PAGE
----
Q2 FY2020Q3 FY2020
Gearing Ratio
(%)
41.3%41.5%
Interest Coverage
Ratio (times)
2.7x2.6x
Average Term to
Debt Maturity (years)
3.2 years3.1 years
Average Cost of
Debt (%)
2.6%2.6%

My Thoughts: The only bright spot here is that the cost of debt have remained the same; all the other statistics (particularly its gearing ratio as well as its interest coverage ratio) have deteriorated slightly.

Particularly, the REIT’s gearing ratio as at 30 June 2020, at 41.5%, is inching closer to the regulatory limit of 50.0% – meaning to say that its ability to be able to make further acquisitions may be limited.

I will continue to keep a close watch on the REIT’s debt profile moving forward.

Portfolio Occupancy Profile (Q2 FY2020 vs. Q3 FY2020)

Similar to how I look at the REIT’s debt profile, I will be comparing its portfolio occupancy profile recorded for the current quarter under review (i.e. Q3 FY2020) against the previous quarter (i.e. Q2 FY2020) to find out if it has improved or deteriorated:

Q3 FY2019Q3 FY2020Difference
(in Percentage
Points)
Portfolio Occupancy
– Singapore Retail (%)
96.4%93.4%-3.0pp
Portfolio Occupancy
– Singapore Office (%)
98.6%98.1%-0.5pp
Portfolio Occupancy
– Australia Retail (%)
92.8%91.7%-1.1pp
Portfolio Occupancy
– Australia Office (%)
93.1%94.0%+0.9pp

My Thoughts: Looking at the table above, apart from its Australia office (which managed to grow by 0.9pp compared to three months ago), all the others weakened.

Despite of that, its occupancy rates have been maintained at above 90.0% – which in my opinion is still considered pretty resilient.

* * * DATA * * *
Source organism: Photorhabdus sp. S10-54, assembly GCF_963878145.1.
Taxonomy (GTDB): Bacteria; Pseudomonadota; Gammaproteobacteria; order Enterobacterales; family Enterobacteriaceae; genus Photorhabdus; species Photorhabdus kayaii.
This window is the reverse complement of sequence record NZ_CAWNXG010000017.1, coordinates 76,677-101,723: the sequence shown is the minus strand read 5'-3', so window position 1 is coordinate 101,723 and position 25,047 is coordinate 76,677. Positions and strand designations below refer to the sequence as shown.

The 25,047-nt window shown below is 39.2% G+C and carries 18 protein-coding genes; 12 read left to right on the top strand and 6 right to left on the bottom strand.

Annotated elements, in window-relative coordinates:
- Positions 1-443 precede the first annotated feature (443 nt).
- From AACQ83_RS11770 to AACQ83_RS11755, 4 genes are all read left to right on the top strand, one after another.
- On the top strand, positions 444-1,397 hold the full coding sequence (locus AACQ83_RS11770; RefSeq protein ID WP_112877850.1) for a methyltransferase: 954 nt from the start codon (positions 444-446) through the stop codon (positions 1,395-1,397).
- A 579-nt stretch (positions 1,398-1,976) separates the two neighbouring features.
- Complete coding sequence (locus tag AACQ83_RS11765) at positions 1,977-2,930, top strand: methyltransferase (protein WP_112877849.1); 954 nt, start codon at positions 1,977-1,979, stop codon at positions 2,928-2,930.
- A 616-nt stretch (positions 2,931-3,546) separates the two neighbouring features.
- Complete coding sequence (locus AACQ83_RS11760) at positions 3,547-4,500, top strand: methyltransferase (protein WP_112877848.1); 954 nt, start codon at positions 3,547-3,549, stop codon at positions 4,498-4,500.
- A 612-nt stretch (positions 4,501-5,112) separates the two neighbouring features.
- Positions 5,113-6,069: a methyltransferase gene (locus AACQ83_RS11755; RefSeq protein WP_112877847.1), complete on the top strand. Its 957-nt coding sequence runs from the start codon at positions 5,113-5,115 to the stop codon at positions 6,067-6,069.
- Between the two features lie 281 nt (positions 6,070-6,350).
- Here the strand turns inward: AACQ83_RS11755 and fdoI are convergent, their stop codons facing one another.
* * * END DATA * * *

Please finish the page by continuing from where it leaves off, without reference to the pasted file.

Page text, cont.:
Distribution Per Unit (Q3 FY2019 vs. Q3 FY2020)

The REIT is one that still pays out its unitholders on a quarterly basis. With that, let us take a look at its distribution per unit for the current quarter under review (i.e. Q3 FY2020) compared against the same period last year (i.e. Q3 FY2019):

Q3 FY2019Q3 FY2020% Variance
Distribution Per
Unit (S$’cents)
2.365 cents1.848 cents-21.9%

In-line with a drop in distributable income to unitholders (which I have covered in the previous section where I discussed about its financial results), its distribution per unit fell by 21.9% to 1.848 cents/unit.

If you are a unitholder of the REIT, you may want to take note of the following dates:

Ex-date: 29 October 2020
Record date: 30 October 2020 at 17:00hrs
Payout date: 25 November 2020

In Conclusion

Not the best set of results reported by the REIT in my personal opinion. Particularly, I am concerned about its gearing ratio inching closer towards the 50.0% regulatory limit with every passing quarter.

That said, moving forward, I am positive that with the coming announcement of when Phase 3 will come into effect (which will result in an increase in shopper traffic and tenant sales, along with the eventual resumption of MICE events – though it will be on a smaller scale), along with the contribution from 9 Penang Road, and from its two Australian offices (477 Collins in Melbourne, and 21 Harris in Sydney), will contribute positively to its top- and bottom-line.

Additionally, the REIT’s proposed acquisition (an EGM will be held in December 2020 to seek unitholders’ approval) in a 50.0% interest in Nova North, Nova South, and The Nova Building in the United Kingdom (the REIT’s first foray into the country), which has a 100.0% committed occupancy with a long-weighted annual lease expiry of 11.1 years, and a DPU accretion of 3.4% will contribute positively towards the REIT’s overall performance as well.

With that, I have come to the end of my review of the REIT’s latest results. Everything that you have just read is purely for educational purposes only, and does not constitute any buy or sell calls for the REIT. Please do your own due diligence before you make any investment decisions.

Related Documents

Disclaimer: At the time of writing, I am a unitholder of Suntec REIT.